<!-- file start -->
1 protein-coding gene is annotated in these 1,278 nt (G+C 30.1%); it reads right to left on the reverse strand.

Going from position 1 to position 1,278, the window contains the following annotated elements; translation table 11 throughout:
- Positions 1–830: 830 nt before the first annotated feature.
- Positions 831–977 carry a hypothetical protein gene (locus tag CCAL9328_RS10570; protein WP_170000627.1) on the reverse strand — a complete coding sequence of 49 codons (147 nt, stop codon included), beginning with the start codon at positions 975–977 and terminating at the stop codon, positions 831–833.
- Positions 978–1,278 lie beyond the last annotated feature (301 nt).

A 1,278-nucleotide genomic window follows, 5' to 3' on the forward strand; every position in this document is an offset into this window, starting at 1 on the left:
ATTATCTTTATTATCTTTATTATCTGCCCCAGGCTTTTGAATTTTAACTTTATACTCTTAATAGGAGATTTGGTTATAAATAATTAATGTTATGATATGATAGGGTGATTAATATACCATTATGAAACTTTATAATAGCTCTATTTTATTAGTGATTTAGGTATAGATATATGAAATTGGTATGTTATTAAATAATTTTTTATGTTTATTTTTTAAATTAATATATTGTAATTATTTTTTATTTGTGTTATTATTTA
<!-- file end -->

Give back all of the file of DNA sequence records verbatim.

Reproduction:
1 protein-coding gene is annotated in these 1,278 nt (G+C 30.1%); it reads right to left on the reverse strand.

Going from position 1 to position 1,278, the window contains the following annotated elements; translation table 11 throughout:
- Positions 1–830: 830 nt before the first annotated feature.
- Positions 831–977 carry a hypothetical protein gene (locus tag CCAL9328_RS10570; protein WP_170000627.1) on the reverse strand — a complete coding sequence of 49 codons (147 nt, stop codon included), beginning with the start codon at positions 975–977 and terminating at the stop codon, positions 831–833.
- Positions 978–1,278 lie beyond the last annotated feature (301 nt).

A 1,278-nucleotide genomic window follows, 5' to 3' on the forward strand; every position in this document is an offset into this window, starting at 1 on the left:
ATTATCTTTATTATCTTTATTATCTGCCCCAGGCTTTTGAATTTTAACTTTATACTCTTAATAGGAGATTTGGTTATAAATAATTAATGTTATGATATGATAGGGTGATTAATATACCATTATGAAACTTTATAATAGCTCTATTTTATTAGTGATTTAGGTATAGATATATGAAATTGGTATGTTATTAAATAATTTTTTATGTTTATTTTTTAAATTAATATATTGTAATTATTTTTTATTTGTGTTATTATTTA